ice

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ice

1. n. diamonds; jewels. (Underworld.) That old dame has tons of ice in her hotel room.
2. n. cocaine; crystalline cocaine. (Drugs.) Max deals mostly in ice but can get you almost anything.
3. tv. to kill someone; to kill an informer. (see also chill.) Mr. Big ordered Sam to ice you-know-who.
4. tv. to ignore someone. (see also chill.) Bart iced Sam for obvious reasons.
5. tv. to embarrass someone; to make someone look foolish. Don’t ice me in front of my friends.
6. n. money given as a bribe, especially to the police. (Underworld.) A lot of those cops take ice.
7. mod. excellent; very cool. Her answer was ice, and she really put down that guy.
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References in classic literature ?
One night--he had unbuckled himself after ten hours' waiting above a "blind" seal-hole, and was staggering back to the village faint and dizzy--he halted to lean his back against a boulder which happened to be supported like a rocking-stone on a single jutting point of ice.
Their voices were soon swallowed up by the cold, empty dark, and Kotuko and the girl shouldered close together as they strained on the pulling-rope or humoured the sleigh through the ice in the direction of the Polar Sea.
There were gullies and ravines, and holes like gravel-pits, cut in ice; lumps and scattered pieces frozen down to the original floor of the floe; blotches of old black ice that had been thrust under the floe in some gale and heaved up again; roundish boulders of ice; saw-like edges of ice carved by the snow that flies before the wind; and sunken pits where thirty or forty acres lay below the level of the rest of the field.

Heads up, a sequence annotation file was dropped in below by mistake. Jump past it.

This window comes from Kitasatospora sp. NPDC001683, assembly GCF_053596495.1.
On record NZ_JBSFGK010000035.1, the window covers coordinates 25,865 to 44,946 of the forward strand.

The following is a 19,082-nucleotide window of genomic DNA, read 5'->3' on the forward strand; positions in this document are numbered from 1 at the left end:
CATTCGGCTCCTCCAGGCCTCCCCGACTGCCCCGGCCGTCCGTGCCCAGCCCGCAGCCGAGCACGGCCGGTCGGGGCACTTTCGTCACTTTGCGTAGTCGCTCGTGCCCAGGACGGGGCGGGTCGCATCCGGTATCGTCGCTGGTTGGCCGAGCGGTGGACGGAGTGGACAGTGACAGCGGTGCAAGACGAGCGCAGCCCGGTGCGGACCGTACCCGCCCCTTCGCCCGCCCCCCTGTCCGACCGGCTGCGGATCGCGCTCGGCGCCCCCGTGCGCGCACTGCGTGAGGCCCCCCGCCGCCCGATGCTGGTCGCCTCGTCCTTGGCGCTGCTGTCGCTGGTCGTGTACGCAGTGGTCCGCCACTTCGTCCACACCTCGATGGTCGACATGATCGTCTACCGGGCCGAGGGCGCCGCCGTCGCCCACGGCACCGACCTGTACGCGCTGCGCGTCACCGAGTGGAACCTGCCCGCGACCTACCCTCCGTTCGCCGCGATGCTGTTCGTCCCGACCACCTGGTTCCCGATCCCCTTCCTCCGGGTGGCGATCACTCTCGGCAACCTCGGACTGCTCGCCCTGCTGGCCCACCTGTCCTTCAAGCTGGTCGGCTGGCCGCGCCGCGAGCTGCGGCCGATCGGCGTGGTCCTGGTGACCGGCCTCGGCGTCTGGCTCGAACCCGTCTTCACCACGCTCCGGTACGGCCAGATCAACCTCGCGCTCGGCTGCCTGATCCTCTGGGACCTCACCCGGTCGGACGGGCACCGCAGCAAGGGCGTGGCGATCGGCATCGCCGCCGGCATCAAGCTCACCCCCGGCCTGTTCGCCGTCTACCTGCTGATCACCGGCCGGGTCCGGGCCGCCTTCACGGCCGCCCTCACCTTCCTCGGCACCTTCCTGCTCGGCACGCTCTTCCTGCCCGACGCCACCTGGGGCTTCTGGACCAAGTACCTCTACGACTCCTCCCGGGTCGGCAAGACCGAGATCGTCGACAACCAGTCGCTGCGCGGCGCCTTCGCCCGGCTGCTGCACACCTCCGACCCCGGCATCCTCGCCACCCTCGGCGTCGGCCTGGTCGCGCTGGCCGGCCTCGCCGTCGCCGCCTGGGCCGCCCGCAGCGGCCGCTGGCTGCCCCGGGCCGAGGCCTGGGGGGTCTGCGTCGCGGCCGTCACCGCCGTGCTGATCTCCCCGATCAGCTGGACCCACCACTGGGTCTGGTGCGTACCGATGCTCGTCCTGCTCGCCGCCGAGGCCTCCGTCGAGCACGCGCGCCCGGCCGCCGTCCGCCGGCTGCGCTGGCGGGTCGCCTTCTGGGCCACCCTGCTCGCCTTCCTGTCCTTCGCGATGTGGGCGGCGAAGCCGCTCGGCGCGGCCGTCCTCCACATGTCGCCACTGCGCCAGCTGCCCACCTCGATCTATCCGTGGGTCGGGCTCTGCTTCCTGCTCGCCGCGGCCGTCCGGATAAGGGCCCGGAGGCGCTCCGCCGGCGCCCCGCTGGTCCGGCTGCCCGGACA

Kotuko laid up a snow-house large enough to take in the hand-sleigh (never be separated from your meat), and while he was shaping the last irregular block of ice that makes the key-stone of the roof, he saw a Thing looking at him from a little cliff of ice half a mile away.
In the middle of his song the girl started, laid her mittened hand and then her head to the ice floor of the hut.
Also, the strong current which sets east out of Lancaster Sound carried with it mile upon mile of what they call pack-ice--rough ice that has not frozen into fields; and this pack was bombarding the floe at the same time that the swell and heave of the storm-worked sea was weakening and undermining it.
Now, as the Inuit say, when the ice once wakes after its long winter sleep, there is no knowing what may happen, for solid floe-ice changes shape almost as quickly as a cloud.
When they left the hut after the gale, the noise on the horizon was steadily growing, and the tough ice moaned and buzzed all round them.
This battering-ram ice was, so to speak, the first army that the sea was flinging against the floe.
The talking of the ice grew louder and louder round them, but the mound stayed fast, and, as the girl looked at him, he threw his right elbow upward and outward, making the Inuit sign for land in the shape of an island.
When they waked there was open water on the north beach of the island, and all the loosened ice had been driven landward.
He was the first of some twenty or thirty seal that landed on the island in the course of the day, and till the sea froze hard there were hundreds of keen black heads rejoicing in the shallow free water and floating about with the floating ice.
They left five-and-twenty seal carcasses buried in the ice of the beach, all ready for use, and hurried back to their people.
About ten men mounted the sides of the Nautilus, armed with pickaxes to break the ice around the vessel, which was soon free.
This would give three thousand feet of ice above us; one thousand being above the water-mark.